The perennial calendar, and companion to the almanack, revised and ed. [or rather written] by T. Forster
What people are saying - Write a review
We haven't found any reviews in the usual places.
Other editions - View all
The Perennial Calendar, and Companion to the Almanack, Revised and Ed. [Or ...
Thomas Ignatius M Forster
No preview available - 2015
Common terms and phrases
according ancient appear Autumn beautiful begin bells birds Bishop blow body Calendar called cause celebrated church clouds cold colour common Confessor continues custom death described died early earth eyes fair fall feast festival fields fire FLORA flowers garden give green hand head heaven hour Italy July kind King known leaves light lines Lives London March Martyr means mind month Moon morning nature never night noticed o'er observed Organ origin particular pass period persons plants present rain reader recorded relating remarkable rises Romans Rome Rose round Saint says season seems seen sets sometimes sort South Spring stars Summer sweet things thought trees usually various Virgin weather wind Winter yellow
Page 206 - But love, first learned in a lady's eyes, Lives not alone immured in the brain; But, with the motion of all elements, Courses as swift as thought in every power, And gives to every power a double power, Above their functions and their offices.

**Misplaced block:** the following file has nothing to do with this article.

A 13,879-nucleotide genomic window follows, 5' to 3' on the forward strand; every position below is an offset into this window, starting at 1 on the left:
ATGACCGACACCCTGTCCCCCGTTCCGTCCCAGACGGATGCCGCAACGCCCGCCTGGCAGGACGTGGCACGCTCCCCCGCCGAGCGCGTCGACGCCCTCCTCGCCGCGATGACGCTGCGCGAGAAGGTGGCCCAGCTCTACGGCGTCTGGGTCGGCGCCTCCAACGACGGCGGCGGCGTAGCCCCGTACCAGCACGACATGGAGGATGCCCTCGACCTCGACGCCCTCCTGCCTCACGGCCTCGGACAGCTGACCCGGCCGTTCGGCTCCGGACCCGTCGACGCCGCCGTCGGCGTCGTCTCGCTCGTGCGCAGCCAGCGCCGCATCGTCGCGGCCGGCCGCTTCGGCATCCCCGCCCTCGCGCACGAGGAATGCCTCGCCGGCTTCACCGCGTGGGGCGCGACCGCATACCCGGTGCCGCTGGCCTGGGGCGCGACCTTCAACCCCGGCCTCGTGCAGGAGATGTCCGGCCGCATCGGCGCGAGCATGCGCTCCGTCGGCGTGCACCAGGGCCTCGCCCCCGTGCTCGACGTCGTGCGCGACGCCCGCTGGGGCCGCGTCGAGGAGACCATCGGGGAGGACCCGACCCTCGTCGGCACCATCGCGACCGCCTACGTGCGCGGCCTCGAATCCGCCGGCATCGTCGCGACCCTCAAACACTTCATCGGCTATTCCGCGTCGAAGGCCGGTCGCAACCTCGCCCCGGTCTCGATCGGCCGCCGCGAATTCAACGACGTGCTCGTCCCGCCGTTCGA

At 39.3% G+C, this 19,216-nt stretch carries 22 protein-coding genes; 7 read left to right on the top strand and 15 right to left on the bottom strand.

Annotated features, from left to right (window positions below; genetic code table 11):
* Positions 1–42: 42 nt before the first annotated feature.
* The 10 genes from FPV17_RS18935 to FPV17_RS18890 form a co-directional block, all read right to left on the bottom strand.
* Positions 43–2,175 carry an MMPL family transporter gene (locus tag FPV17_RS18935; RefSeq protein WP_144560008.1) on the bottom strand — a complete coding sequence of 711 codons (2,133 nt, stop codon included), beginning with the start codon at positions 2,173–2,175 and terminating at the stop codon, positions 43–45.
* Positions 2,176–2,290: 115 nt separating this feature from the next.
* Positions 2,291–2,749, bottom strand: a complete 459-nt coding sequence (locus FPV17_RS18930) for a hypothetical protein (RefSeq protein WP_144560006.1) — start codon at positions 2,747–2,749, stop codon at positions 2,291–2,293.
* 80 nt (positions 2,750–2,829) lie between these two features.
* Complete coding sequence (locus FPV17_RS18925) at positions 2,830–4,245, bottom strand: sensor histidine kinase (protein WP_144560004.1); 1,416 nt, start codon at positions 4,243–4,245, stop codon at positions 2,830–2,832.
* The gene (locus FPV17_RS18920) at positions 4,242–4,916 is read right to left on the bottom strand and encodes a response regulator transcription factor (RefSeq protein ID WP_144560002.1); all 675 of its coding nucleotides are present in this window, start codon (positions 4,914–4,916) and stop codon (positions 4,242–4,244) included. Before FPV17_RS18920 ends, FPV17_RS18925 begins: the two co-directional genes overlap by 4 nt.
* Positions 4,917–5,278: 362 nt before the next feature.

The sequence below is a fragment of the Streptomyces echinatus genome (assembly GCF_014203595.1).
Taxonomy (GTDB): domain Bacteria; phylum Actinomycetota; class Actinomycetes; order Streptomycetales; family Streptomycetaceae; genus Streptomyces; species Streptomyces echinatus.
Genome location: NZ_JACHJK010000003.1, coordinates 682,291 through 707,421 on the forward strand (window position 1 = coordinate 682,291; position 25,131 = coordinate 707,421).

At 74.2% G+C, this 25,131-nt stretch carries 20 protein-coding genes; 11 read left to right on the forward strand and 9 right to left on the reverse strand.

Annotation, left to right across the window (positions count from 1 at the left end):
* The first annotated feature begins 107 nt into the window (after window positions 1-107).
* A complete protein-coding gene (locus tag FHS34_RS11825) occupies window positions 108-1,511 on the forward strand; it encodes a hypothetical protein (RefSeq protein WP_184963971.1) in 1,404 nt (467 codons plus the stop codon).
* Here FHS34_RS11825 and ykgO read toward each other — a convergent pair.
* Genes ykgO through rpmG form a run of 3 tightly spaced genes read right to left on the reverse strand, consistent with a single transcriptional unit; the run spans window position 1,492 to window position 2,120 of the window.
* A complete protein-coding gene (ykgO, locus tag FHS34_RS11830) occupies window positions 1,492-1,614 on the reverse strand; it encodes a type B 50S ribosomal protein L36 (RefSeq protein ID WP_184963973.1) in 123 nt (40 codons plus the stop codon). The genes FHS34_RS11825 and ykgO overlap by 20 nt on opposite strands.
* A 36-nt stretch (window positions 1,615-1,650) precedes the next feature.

Page 164 - There entertain him all the Saints above, In solemn troops, and sweet societies, That sing, and singing in their glory move, And wipe the tears for ever from his eyes.
Page 120 - In the most high and palmy state of Rome, A little ere the mightiest Julius fell, The graves stood tenantless, and the sheeted dead Did squeak and gibber in the Roman streets : As stars with trains of fire and dews of blood, Disasters in the sun, and the moist star, Upon whose influence Neptune's empire stands, Was sick almost to doomsday with eclipse...
Page 172 - Tis but an hour ago since it was nine, And after one hour more 'twill be eleven ; And so, from hour to hour, we ripe and ripe, And then, from hour to hour, we rot and rot ; And thereby hangs a tale.
Page 218 - Return, Alpheus; the dread voice is past That shrunk thy streams; return, Sicilian Muse, And call the vales, and bid them hither cast Their bells and flowerets of a thousand hues.
Page 231 - Till the dappled dawn doth rise ; Then to come, in spite of sorrow, And at my window bid good-morrow Through the sweetbriar, or the vine, Or the twisted eglantine : While the cock with lively din Scatters the rear of darkness thin, And to the stack, or the barn-door, Stoutly struts his dames before...
Page 190 - Millions of spiritual creatures walk the earth Unseen, both when we wake, and when we sleep : All these with ceaseless praise his works behold Both day and night.
Page 51 - Ye banks and braes o' bonnie Doon, How can ye bloom sae fresh and fair? How can ye chant, ye little birds, And I sae weary fu' o
Page 572 - Tis the last rose of summer Left blooming alone ; All her lovely companions Are faded and gone ; No flower of her kindred, No rose-bud is nigh, To reflect back her blushes, Or give sigh for sigh. I'll not leave thee, thou lone one ! To pine on the stem; Since the lovely are sleeping, Go, sleep thou with them. Thus kindly I scatter Thy leaves o'er the bed, Where thy mates of the garden Lie scentless and dead.
Page 641 - Now the wasted brands do glow, Whilst the screech-owl, screeching loud, Puts the wretch that lies in woe In remembrance of a shroud. Now it is the time of night ' That the graves, all gaping wide, Every one lets forth his sprite, In the church-way paths to glide...